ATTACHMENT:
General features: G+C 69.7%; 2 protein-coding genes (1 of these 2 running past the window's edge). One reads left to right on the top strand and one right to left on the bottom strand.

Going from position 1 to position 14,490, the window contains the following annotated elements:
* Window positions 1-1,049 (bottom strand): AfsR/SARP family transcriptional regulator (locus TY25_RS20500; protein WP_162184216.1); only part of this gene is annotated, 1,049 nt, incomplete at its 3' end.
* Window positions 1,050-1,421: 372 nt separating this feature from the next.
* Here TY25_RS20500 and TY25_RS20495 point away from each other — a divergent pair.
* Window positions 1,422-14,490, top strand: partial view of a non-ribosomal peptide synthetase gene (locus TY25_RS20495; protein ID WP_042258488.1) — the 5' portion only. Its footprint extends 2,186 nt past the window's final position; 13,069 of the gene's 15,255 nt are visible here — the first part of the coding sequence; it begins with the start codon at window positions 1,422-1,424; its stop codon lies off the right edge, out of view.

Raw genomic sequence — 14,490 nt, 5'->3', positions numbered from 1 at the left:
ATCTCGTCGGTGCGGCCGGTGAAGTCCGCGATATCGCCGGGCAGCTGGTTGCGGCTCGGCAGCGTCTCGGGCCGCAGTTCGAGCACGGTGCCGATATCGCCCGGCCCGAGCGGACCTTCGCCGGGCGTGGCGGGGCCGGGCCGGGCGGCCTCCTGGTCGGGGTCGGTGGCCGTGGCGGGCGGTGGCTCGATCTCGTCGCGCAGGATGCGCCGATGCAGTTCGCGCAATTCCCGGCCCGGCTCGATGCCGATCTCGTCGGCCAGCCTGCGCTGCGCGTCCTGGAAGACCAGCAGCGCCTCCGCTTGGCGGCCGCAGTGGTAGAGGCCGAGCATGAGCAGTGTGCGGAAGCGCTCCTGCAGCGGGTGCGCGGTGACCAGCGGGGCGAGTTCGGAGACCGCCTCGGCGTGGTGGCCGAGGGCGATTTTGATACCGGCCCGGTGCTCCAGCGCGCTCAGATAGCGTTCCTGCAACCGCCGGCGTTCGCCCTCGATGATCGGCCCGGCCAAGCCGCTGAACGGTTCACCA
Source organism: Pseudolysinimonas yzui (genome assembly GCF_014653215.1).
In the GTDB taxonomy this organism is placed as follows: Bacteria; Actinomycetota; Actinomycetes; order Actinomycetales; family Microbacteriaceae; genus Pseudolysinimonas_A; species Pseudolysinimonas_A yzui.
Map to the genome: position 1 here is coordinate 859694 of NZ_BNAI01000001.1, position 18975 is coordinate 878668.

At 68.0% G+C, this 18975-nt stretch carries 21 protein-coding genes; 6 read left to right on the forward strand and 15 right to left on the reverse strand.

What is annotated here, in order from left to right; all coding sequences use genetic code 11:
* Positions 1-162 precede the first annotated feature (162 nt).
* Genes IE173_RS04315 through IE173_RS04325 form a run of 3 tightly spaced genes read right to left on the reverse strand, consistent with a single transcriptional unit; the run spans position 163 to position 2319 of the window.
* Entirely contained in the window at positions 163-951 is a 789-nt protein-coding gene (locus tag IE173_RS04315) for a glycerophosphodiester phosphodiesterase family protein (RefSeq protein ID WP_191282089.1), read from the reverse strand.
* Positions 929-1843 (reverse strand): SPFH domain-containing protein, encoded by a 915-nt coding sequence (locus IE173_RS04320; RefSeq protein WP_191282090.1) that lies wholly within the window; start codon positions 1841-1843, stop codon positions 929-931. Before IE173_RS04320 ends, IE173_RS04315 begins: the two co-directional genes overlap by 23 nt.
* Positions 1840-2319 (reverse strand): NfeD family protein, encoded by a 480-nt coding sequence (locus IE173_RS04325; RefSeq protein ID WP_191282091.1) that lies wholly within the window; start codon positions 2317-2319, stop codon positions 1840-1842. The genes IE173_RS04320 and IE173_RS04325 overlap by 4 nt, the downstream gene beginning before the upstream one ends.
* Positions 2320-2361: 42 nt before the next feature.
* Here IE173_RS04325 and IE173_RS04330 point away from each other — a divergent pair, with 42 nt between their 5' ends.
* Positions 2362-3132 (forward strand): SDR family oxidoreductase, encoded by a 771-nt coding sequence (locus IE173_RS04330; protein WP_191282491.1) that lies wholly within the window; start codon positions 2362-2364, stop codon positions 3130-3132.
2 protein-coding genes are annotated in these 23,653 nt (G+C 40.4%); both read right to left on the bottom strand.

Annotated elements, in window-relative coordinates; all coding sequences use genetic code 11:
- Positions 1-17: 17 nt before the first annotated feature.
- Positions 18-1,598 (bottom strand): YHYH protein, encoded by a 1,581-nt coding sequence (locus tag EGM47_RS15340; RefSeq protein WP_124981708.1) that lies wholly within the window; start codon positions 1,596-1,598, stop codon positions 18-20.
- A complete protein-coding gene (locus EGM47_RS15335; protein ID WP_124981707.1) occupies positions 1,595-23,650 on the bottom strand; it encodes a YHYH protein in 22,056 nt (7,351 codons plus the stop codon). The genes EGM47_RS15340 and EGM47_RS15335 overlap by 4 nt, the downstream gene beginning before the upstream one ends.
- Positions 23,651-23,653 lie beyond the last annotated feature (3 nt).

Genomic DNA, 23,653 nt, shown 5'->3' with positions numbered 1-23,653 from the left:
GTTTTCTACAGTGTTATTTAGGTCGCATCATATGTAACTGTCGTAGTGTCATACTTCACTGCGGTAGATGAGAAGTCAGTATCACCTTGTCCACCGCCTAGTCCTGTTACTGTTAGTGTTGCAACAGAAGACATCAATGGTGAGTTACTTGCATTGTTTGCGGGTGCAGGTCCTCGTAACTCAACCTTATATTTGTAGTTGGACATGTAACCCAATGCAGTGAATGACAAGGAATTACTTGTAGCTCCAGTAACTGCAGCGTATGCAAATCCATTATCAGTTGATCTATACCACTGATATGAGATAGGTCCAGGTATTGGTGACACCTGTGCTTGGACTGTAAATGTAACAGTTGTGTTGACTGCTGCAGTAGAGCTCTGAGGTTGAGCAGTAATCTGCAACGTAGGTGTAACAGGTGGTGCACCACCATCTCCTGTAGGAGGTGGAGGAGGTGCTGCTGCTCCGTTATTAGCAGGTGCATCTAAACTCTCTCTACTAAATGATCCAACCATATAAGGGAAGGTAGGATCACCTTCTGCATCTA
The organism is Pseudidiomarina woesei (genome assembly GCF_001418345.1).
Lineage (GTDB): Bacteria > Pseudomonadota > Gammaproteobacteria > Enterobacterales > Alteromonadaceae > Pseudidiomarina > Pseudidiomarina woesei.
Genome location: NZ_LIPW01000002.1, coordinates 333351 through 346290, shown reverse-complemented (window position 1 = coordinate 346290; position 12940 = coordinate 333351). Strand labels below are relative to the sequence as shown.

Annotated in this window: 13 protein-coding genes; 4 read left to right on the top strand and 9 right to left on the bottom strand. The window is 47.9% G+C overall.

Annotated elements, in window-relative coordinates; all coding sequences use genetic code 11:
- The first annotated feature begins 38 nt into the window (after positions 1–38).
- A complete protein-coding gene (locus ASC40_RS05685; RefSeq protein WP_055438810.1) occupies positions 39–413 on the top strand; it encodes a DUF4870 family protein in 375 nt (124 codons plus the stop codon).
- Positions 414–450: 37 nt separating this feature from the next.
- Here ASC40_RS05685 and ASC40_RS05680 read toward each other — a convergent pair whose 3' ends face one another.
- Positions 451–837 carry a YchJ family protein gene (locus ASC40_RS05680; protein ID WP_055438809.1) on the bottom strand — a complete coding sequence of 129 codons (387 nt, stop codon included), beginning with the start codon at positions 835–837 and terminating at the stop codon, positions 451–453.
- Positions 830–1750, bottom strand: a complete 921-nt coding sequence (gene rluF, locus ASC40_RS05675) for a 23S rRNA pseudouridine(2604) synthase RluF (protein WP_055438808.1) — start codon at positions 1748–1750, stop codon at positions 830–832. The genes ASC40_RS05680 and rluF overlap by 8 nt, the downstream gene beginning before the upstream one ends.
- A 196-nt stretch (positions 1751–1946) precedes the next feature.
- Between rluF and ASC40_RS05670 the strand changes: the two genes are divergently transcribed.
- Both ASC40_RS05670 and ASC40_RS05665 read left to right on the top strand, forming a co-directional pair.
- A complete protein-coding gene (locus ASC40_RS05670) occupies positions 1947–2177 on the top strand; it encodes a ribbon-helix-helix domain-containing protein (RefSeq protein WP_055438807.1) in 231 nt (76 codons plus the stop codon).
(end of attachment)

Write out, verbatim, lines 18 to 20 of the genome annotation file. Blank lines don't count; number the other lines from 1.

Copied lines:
* Positions 1840-2319 (reverse strand): NfeD family protein, encoded by a 480-nt coding sequence (locus IE173_RS04325; RefSeq protein ID WP_191282091.1) that lies wholly within the window; start codon positions 2317-2319, stop codon positions 1840-1842. The genes IE173_RS04320 and IE173_RS04325 overlap by 4 nt, the downstream gene beginning before the upstream one ends.
* Positions 2320-2361: 42 nt before the next feature.
* Here IE173_RS04325 and IE173_RS04330 point away from each other — a divergent pair, with 42 nt between their 5' ends.